New Bill Would Expand Definitions of Mother and Father

Reykjavík baby

A new bill introduced by the Minister of Justice would redefine the legal definitions of ‘mother’ and ‘father’ and allow nonbinary individuals to register themselves simply as ‘parents’ if they prefer not to designate themselves a gendered parental role, RÚV reports.

The bill notes that unlike some countries around the world that compel trans people to be sterilized in order to achieve legal recognition of their gender, Iceland has no such requirement. As such, a trans man in Iceland may become pregnant and give birth to a child and a trans woman may beget a child. Per the proposed changes to the bill, parents who have legally changed their gender in the national registry will be recognized as ‘mother’ or ‘father’ in accordance with their legal gender. This would allow a child to have, for instance, two legal fathers or two legal mothers.

See Also: Iceland’s Gender Autonomy Act is a Step Forward for Trans and Intersex Rights 

Last June, Iceland passed the Gender Autonomy Act, which allows, among other things, for individuals to change their official gender according to their lived experience and register as neither male nor female (denoted with an “x” on documents). The new bill would therefore make it possible for a person to simply designate themselves as a child’s ‘parent’ in the national registry, rather than having to choose between being listed as the child’s mother or father.

Should the bill be passed, further changes would need to be made in accordance with the new definitions of the concept of ‘mother.’ Special rights currently afforded to mothers related to pregnancy and childbirth would also need to extend to those identifying as fathers or parents.

The bill would also update the current ‘pater est’ laws, which states that the man who a mother is either married to or cohabitating with is automatically considered a child’s father. Under the new provisions, this would be redefined as the ‘parens est’ principal: a child born to two cohabitating or married individuals would automatically be considered their child, and they the child’s parents. This would not apply, however, in the case of artificial insemination.

In the event that the parens est rule does not apply, the parental status of the cohabitating partner or spouse of a person who gave birth to a child would be determined according to paternal recognition provisions, which would be similar to the current provisions on paternity recognition. (See the current laws on maternity and paternity in Iceland, including paternity recognition, in English here.)

Set to Rights

Trans Ísland

The year is 1996. After spending several years in Sweden, Anna Kristjánsdóttir moves back to Iceland. She struggles to find a job, and when she finally does, harsh bullying leads her to quit. Anna is a public figure, though not everyone looks at her in a positive light. But it’s not living abroad that has made her an outsider: Anna is trans.

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Name Changes In a Week or Less Once Law Goes Into Effect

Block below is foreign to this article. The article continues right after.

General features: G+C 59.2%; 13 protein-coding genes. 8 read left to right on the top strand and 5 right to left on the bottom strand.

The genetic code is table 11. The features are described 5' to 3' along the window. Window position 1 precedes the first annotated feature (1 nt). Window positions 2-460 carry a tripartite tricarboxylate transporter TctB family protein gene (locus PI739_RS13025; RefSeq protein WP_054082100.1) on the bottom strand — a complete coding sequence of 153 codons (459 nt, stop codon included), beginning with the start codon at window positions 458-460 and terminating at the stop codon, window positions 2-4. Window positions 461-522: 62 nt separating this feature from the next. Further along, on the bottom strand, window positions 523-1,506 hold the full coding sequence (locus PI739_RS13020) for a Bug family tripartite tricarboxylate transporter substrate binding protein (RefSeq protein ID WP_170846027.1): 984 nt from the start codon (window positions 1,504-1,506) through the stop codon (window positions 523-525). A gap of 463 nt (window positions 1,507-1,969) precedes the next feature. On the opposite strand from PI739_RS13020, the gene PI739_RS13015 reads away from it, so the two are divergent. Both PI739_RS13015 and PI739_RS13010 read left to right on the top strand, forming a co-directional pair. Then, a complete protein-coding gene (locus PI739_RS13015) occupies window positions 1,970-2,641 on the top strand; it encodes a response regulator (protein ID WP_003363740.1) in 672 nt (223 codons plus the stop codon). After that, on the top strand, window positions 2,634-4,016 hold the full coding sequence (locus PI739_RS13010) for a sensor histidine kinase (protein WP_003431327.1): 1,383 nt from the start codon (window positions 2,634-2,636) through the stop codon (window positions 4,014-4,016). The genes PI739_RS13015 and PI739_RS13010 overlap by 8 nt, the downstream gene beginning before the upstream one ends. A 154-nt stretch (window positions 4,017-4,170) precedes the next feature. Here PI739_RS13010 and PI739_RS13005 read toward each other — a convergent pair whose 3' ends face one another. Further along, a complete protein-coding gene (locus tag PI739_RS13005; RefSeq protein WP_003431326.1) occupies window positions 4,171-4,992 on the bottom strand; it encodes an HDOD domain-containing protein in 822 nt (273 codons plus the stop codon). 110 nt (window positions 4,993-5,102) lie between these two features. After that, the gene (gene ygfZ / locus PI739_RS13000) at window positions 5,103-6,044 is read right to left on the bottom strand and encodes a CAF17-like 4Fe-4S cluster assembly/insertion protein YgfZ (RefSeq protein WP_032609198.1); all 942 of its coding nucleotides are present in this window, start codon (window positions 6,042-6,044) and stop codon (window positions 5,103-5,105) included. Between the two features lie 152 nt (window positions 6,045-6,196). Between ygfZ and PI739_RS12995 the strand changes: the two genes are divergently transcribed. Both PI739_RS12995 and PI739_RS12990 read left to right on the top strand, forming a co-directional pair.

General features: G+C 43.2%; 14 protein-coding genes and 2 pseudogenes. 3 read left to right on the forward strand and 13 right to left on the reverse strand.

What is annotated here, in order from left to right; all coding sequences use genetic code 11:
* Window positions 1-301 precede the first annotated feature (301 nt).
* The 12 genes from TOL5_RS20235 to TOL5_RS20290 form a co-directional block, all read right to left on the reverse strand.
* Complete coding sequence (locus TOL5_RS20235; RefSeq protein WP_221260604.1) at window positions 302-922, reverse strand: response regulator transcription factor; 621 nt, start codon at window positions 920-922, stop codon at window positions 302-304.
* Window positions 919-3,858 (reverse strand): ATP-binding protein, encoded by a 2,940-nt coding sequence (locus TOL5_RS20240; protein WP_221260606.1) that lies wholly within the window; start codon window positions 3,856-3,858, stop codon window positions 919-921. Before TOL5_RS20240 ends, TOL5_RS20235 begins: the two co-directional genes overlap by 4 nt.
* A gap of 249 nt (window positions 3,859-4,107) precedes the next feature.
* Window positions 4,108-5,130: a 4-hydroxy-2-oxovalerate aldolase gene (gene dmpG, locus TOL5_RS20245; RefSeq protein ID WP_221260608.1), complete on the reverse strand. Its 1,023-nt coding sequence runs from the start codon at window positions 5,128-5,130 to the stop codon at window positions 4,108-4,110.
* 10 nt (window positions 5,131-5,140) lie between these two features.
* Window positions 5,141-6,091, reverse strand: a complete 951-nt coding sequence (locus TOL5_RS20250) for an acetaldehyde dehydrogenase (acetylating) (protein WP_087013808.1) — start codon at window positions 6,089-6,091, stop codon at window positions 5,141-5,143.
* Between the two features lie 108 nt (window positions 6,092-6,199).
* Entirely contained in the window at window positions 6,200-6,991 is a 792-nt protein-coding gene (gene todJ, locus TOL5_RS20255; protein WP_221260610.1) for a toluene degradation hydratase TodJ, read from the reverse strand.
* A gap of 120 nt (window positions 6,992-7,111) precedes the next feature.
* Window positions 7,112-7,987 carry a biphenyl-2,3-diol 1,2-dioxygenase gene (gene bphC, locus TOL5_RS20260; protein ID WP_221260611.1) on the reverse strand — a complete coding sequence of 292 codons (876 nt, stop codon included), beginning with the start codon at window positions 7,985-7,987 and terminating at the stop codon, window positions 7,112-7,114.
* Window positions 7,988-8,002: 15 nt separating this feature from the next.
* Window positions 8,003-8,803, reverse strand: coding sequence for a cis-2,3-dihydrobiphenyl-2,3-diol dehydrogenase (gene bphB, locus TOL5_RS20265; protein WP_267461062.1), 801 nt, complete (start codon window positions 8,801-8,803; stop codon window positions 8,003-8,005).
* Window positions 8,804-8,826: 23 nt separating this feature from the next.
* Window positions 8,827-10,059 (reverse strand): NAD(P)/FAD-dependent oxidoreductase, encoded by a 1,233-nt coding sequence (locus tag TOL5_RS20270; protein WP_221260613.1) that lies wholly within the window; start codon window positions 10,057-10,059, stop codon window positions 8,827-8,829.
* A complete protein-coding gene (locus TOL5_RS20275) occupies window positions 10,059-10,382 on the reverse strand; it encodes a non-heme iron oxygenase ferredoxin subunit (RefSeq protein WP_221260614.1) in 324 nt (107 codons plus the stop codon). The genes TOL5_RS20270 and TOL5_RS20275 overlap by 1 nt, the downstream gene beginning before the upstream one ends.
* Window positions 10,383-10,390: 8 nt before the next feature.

Iceland trans intersex rights bill

Once the new Gender Autonomy Act goes into effect, individuals will have only a three to five day wait for their requested name changes to be processed, RÚV reports. Although the law has yet to be published, preparations are already underway at Registers Iceland in the hope that the name change process will be as smooth and fast as possible for all applicants.

Alþingi passed the Gender Autonomy Act last week. Per this new law, Icelandic names will no longer be gendered. This means that anyone will be able to take any name in the registry, irrespective of gender, and marks a major change in Icelandic naming conventions. Per the previous provisions of the country’s naming laws, “Girls shall be given female names and boys shall be given male names.” Moreover, individuals will have the right to change their official gender according to their lived experience and register as neither male nor female (denoted with an “x” on documents).

Registers Iceland is preparing itself so as to be ready to process name changes as soon as the law goes into effect says Margrét Hauksdóttir, the organisation’s general director. “…[W]e’ll be ready with electronic forms where people can apply for changes, both to their surnames and given names.”

Per the new law, individuals who register their gender as ‘X’ will be able to take gender neutral surnames in lieu of patro- and matronymics that designate the bearer as being someone’s son or daughter. The status quo is for children to be given a name that specifies them as being either male or female using the suffixes -son or -dóttir. But now, there is a gender-neutral option in the name ending -bur, which doesn’t carry any gendered connotation. (People registered as female will still be required to take the patro- or matronymic -dóttir and people registered as male will still have to use -son.)

Margrét says that Registers Iceland is anticipating a high number of name change applications to be submitted once the law takes effect, as there are a number of people who have been specifically waiting for the law to allow them to do so. Processing time for name changes should be within three to five business days, she says.

“Not much more than that,” she remarked. “If it is, in fact, a name that exists in the name registry and if it doesn’t require any special consideration, it will go through quickly.”